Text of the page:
I asked Quentin about the famous Trickbind play. He has talked about how much he loves the card in the days following the Pro Tour and I was curious why he elected not to play it maindeck.
"Normally I maindeck it," he grinned. "I decided to hide it in the sideboard for the Top 8 because of the surprise factor in a five-game match."
The third pack was rather thin for Quentin and he ended up having to play three colors to make the deck work. Frank Karsten apparently advised him that he could have taken the sliver back in that first pack and ended up with a sick blue-white deck. Quentin could only look back at the Watcher Sliver and imagine "What if?"
I was barely able to squeeze in the last-minute announcement about Two-Headed Giant into last week's column and I wanted to take a moment and make sure everyone heading to this weekend's Two-Headed Giant State Championships - not to mention the Pro Tour Qualifiers that start the weekend of March 17 or the Grand Prix in Amsterdam and Massachusetts - was aware of the pretty dramatic change to the format.
You only needed to look at the bedraggled judge staff the morning after the PTQ for San Diego that took place during Pro Tour-Geneva to realize that something needed to happen to speed up the format. Rounds were taking on average 85 minutes and the event was chasing the sunrise when it concluded.
It is unclear if the change from 40 life per team to 30 life is enough to get uber-bear Benalish Cavalry off the bench, but flying becomes as important as storm or slivers now. I went to Neutral Ground the other day to look in on my regular Tuesday night playgroup. From the buzz on our mailing list it sounded like there were going to be eight players doing a draft to get a handle on the new format. I could not get there in time for the start of the affair but promised to step in for a player who had to leave early and could not finish what he started.
When I got to the store I was taken aback because I did not recognize a single person in the draft - which is pretty strange since I am one of the administrators of the list for our group. It turns out that the players I observed when I got to the store were from another playgroup altogether and were doing their own playtesting for the new format. Sixteen players under one roof playing a Limited team format under their own volition? If you have ever tried to organize a Team Rochester practice for the old three-player team format, you already know how much more successful this format is than any team format that has preceded it. I suspect that attendance this weekend is going come as a surprise to many, but hopefully not to Tournament Organizers (* hint * hint * guys, get more tables!).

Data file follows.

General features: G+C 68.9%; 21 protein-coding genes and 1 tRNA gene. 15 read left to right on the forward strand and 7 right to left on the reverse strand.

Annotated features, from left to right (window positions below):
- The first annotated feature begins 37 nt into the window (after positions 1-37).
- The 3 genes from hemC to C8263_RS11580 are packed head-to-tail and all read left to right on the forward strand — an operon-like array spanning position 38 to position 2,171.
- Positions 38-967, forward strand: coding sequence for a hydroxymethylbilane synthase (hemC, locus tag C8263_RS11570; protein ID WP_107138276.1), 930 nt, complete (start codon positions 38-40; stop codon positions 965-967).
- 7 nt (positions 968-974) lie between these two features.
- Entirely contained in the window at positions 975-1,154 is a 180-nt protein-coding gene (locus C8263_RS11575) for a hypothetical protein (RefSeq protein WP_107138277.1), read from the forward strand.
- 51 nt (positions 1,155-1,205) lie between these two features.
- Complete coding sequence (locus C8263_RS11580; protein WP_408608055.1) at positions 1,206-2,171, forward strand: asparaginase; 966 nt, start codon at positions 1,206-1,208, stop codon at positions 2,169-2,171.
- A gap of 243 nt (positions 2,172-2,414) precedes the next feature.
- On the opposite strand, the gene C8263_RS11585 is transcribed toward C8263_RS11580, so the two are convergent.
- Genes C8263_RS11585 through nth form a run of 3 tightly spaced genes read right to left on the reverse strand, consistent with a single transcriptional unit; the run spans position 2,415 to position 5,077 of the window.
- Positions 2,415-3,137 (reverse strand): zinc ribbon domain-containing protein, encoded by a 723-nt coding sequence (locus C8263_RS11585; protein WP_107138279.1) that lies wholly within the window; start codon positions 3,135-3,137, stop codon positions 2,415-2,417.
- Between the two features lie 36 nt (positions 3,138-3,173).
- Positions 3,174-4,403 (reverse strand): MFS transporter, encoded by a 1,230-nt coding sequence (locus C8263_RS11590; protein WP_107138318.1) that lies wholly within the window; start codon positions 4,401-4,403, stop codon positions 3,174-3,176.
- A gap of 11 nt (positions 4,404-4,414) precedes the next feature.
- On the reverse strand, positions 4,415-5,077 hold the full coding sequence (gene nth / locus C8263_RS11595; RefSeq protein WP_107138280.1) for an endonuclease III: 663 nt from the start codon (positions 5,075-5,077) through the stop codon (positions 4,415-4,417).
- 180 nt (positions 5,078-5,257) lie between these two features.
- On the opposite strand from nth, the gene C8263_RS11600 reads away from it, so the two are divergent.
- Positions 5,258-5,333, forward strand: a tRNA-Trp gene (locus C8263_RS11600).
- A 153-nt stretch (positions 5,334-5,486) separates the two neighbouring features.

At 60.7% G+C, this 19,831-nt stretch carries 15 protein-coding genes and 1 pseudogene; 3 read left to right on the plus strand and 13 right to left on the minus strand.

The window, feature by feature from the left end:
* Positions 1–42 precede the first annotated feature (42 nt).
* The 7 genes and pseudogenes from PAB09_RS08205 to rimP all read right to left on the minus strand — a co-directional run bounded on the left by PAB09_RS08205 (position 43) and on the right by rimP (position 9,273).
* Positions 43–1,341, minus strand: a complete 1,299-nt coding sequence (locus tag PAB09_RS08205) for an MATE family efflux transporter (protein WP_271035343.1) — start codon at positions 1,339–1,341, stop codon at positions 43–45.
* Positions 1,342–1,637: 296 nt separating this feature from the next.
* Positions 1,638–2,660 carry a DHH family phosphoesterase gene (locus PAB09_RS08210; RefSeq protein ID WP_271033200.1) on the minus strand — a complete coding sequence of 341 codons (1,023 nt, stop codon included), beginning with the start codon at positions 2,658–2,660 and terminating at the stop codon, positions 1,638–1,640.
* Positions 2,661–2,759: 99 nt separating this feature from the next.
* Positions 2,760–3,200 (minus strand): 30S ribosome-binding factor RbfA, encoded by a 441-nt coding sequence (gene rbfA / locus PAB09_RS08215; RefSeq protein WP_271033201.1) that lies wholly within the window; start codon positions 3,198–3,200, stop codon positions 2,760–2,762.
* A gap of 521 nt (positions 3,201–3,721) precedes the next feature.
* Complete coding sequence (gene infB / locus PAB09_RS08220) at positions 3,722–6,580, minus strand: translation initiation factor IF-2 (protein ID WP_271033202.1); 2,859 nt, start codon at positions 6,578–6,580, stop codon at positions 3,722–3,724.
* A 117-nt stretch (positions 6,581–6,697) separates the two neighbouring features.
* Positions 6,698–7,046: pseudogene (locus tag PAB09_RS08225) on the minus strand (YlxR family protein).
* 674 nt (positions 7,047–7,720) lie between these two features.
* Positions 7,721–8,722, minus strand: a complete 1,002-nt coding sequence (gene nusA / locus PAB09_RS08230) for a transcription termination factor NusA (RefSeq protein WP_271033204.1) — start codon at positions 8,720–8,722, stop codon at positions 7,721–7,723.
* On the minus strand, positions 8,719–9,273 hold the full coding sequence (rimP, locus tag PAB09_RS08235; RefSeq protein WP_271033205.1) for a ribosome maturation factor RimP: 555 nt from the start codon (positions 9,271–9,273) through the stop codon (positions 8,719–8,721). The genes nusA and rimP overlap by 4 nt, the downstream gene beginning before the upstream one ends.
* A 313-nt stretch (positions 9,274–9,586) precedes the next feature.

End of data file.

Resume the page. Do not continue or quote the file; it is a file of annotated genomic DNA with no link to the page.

I did end up sitting in for two matches and got to see at least two of the top draft strategies in action. My team played two matches against local Two-Headed specialist Paul Allison and he rolled over myself and Keith Walter with a curvaceous sliver draw that included such bombs as Sedge Sliver and Pulmonic Sliver.
In the second match I was able to cripple Paul's offense with a well-timed Ixidron and then a second even-more-well-timed Ixidron before making more goblins with Empty the Warrens than Paul's team has life points. Storm has to be the top strategy in the format because you and your teammate take a unified turn. It is quite easy to get a storm count up to seven or eight on turn five or six making almost every storm card - including Volcanic Awakening - a first-pick bomb.